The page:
Based on their workshops and counseling experience, psychologists Jane B. Burka and Lenora M. Yuen offer a probing, sensitive, and at times humorous look at a problem that affects everyone: students and scientists, secretaries and executives, homemakers and salespeople. Procrastination identifies the reasons we put off tasks - fears of failure, success, control, separation, and attachment - and their roots in our childhood and adult experiences.
The authors offer a practical, tested program to overcome procrastination by achieving set goals, managing time, enlisting support, and handling stress. Burka and Yuen even provide tips on living and working with the procrastinators you may know.
Wise, effective, and easy to use, this new edition shows why for 25 years Procrastination has been an immediate must-have for anyone who puts things off until tomorrow.
©1983, 2008 Jane B. Burka (P)2012 Brilliance Audio, Inc.
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As a kindle book, fine. As an audio book, not so much. I bought the audio version so I could listen while riding the subway. The narrator's voice is grating. (Really? You couldn't get anyone better?) Also, you soon realize how often the word procrastinator is used in this book...and that's grating, too. "Be firm with the procrastinator." "If the procrastinator delays on something..." "Procrastinator. The procrastinator! I realize it's a book about procrastination, but... It's like listening to the song Roxanne. If I took a drink every time she said procrastinator.... And the way she says it and the way it's used... procrastinator starts sounding like...an evil, nasty person. Procrastinator! I had to shut it off.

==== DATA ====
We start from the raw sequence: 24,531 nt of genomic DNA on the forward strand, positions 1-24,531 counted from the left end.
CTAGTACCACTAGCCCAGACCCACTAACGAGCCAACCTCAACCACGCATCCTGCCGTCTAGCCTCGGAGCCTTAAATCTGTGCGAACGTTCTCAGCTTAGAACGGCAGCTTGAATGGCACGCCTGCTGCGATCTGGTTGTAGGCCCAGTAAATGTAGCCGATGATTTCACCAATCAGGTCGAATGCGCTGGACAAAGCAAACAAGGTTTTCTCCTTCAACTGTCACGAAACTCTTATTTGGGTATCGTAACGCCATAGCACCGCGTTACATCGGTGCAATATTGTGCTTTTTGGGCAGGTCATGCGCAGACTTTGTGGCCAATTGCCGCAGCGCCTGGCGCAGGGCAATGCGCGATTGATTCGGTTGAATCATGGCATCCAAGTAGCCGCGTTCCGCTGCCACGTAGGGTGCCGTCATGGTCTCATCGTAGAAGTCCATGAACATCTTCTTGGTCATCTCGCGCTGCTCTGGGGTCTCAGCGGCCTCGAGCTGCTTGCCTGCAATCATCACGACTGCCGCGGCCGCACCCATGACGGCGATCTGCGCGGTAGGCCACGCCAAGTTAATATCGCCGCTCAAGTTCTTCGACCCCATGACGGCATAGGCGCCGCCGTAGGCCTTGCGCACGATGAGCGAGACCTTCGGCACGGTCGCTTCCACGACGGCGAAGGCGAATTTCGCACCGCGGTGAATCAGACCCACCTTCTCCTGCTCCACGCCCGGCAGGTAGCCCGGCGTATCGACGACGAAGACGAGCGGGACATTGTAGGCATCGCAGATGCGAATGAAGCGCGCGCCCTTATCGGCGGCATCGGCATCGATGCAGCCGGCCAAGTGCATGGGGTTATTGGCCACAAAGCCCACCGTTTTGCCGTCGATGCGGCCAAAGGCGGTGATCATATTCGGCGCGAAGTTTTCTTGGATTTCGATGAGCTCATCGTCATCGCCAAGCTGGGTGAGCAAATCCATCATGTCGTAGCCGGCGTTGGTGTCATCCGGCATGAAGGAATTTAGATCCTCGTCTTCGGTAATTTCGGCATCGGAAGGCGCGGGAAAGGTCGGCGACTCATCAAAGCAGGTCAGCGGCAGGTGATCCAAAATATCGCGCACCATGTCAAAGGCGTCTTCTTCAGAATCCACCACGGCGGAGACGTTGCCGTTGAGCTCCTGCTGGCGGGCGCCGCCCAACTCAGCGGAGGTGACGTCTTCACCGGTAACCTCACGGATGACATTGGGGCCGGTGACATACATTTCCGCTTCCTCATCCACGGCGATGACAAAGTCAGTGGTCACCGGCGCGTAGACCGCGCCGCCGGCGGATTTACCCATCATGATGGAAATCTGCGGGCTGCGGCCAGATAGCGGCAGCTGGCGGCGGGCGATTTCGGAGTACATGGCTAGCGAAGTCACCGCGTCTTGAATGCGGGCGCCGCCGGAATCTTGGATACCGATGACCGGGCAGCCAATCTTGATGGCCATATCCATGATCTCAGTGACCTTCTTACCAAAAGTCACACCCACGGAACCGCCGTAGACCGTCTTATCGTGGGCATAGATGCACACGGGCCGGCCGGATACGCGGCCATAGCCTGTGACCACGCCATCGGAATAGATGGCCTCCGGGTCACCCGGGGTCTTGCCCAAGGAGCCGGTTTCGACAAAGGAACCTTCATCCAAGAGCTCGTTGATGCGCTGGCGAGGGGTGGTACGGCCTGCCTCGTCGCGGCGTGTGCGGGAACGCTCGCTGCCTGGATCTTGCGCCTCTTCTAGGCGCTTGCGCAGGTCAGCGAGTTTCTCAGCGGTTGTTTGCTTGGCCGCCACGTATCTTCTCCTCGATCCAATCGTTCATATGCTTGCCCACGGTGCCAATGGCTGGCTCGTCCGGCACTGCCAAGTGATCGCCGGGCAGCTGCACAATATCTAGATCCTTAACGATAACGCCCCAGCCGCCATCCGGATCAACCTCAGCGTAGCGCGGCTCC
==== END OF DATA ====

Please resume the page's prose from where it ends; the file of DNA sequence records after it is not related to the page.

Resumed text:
Actually, I rather enjoyed this book- it's always a good sign when I realise I am quietly giggling to myself when listening. It is read very well by the narrator who has an engaging voice. In summary, I think that the greatest strengths of this book are also its greatest weaknesses. Ironically for a book on procrastination, this is a fairly long book- and yet it manages for the most part not to procrastinate. What it does do is to suggest that just about every single challenging issue in life is a basically procrastination and that this all is ultimately linked to our parents and childhood. The book adopts a Freudian psycho-analytical approach, often at the expense of other psychological interventions. This is fine, albeit that the book does go on and on. There were many times I felt like shouting 'why can't you just let things in the past be that you cannot change, accept them and move on from a position of empowerment?'
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